Furnace won't say on

I'm having a problem with my Coleman Evcon furnace that I'm hoping someone might recognize.
Basically the furnace turns on and operates fine, but then after a short while will turn back off again. This happens quickly enough that the house never gets a chance to warm up to the set temperature. The thermostat is still calling for heat (there's a light) but the furnace ignores this and remains off.
Resetting any part of the system makes the furnace come back on immediately. What I mean is that if you pull the batteries on the thermostat and put them back in, up it goes. It also happens when the thermostat changes programs, from night to morning for instance, which I _believe_ cycles power on the control circuit. This also works if you cycle the power on the furnace itself.
I have a _feeling_ that the furnace control board is getting into some "state" that makes it ignore the fact that the heat signal is turned on. Resetting the electronics fixes the problem. But if this is the case, wouldn't the status light be trying to tell us this? Throughout everything the service light has remained a perfectly steady green.
I just pulled the filter and it definitely is a problem. But again, if this was the problem wouldn't there be some indication? Why would the furnace simply shut down?
Maur
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It may just be a dirty flame sensor. Don't know your specific furnace but is there a light window/sensor in the path of the flame? It should have some electrical wiring running from it. Just clean the window with a Q-tip and alcohol.
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On Sat, 01 Dec 2007 06:46:37 -0800, Maury Markowitz wrote:

So was the filter the problem?
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You said: "after a short while will turn back off again"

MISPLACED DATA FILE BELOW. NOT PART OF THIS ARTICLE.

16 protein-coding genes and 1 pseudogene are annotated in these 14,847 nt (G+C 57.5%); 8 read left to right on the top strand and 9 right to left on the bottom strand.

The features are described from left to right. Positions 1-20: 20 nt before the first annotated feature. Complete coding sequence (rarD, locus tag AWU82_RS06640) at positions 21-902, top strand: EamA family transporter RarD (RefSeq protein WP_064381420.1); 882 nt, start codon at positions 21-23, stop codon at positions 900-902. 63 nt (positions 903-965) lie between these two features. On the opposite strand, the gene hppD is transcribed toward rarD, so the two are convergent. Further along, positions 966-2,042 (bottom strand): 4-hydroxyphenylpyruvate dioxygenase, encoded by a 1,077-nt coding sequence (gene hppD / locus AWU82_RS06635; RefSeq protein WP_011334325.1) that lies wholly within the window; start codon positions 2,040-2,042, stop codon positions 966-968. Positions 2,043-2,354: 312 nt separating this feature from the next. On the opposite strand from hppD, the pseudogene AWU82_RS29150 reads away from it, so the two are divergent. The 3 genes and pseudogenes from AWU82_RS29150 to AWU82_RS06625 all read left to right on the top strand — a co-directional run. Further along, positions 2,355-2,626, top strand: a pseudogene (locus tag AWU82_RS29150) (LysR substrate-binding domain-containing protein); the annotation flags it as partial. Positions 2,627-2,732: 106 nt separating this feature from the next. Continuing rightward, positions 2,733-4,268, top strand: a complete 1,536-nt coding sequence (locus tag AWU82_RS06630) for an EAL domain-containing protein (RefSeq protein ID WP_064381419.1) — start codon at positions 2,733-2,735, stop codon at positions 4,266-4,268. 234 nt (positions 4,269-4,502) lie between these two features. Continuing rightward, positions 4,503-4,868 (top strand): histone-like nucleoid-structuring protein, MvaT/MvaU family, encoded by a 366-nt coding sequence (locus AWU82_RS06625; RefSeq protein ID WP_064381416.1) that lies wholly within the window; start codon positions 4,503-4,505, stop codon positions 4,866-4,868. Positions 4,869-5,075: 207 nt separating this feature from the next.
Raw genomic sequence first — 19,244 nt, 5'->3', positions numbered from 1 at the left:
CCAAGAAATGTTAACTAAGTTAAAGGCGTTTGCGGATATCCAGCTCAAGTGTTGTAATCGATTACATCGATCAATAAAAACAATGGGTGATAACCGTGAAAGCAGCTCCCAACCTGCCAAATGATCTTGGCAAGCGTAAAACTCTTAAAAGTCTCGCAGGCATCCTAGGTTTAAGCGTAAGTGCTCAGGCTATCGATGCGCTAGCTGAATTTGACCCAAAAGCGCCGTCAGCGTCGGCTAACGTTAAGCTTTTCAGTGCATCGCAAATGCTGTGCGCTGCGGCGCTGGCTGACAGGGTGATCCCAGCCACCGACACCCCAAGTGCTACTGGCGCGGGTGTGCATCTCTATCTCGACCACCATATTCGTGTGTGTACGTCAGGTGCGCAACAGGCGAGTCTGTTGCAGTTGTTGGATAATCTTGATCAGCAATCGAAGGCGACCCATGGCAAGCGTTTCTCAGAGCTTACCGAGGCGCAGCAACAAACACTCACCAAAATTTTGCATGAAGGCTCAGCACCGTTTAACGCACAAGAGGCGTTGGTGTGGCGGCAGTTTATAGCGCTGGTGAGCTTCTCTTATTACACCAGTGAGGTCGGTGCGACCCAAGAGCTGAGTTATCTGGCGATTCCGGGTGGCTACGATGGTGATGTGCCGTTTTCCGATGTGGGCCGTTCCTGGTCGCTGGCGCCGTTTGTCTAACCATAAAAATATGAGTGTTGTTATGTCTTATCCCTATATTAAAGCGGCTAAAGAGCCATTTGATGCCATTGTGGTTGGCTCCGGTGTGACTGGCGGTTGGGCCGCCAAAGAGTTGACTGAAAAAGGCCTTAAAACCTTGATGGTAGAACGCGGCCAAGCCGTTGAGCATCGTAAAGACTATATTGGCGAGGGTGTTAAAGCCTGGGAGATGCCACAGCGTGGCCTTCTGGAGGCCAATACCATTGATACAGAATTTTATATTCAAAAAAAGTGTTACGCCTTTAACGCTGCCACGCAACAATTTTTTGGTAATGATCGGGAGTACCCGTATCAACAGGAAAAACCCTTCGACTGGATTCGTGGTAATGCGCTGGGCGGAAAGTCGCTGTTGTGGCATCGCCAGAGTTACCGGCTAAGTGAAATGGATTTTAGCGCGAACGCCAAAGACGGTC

Define a "short while". 30 seconds? 5 minutes? Time is relative.
Does the blower come on? If the filter is so dirty that it is restricting air flow, you could have an over heating problem and the furnace may be protecting itself by shutting down.
(I once worked for an IT Director of a major corporation who would pretty much bite your head off if you answered a cost question with something like "Oh, not too much" or a timeline question with something like "a long time". She would very quickly let you know that plans and decisions can't be made based on answers like "pretty soon" or "very expensive". Specifics were required. The whole project team would cringe when a newbie tossed out an answer like that. We all knew what was coming next.)
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Sorry about the tardy reply! Cleaning the filter immediately cleared up the problem.
They _really_ need to have an indication like this. It would have saved me buying the new thermostat...
Maury
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Maury Markowitz wrote:

Try using a schedule for cleaning your filter. Say, once a month.
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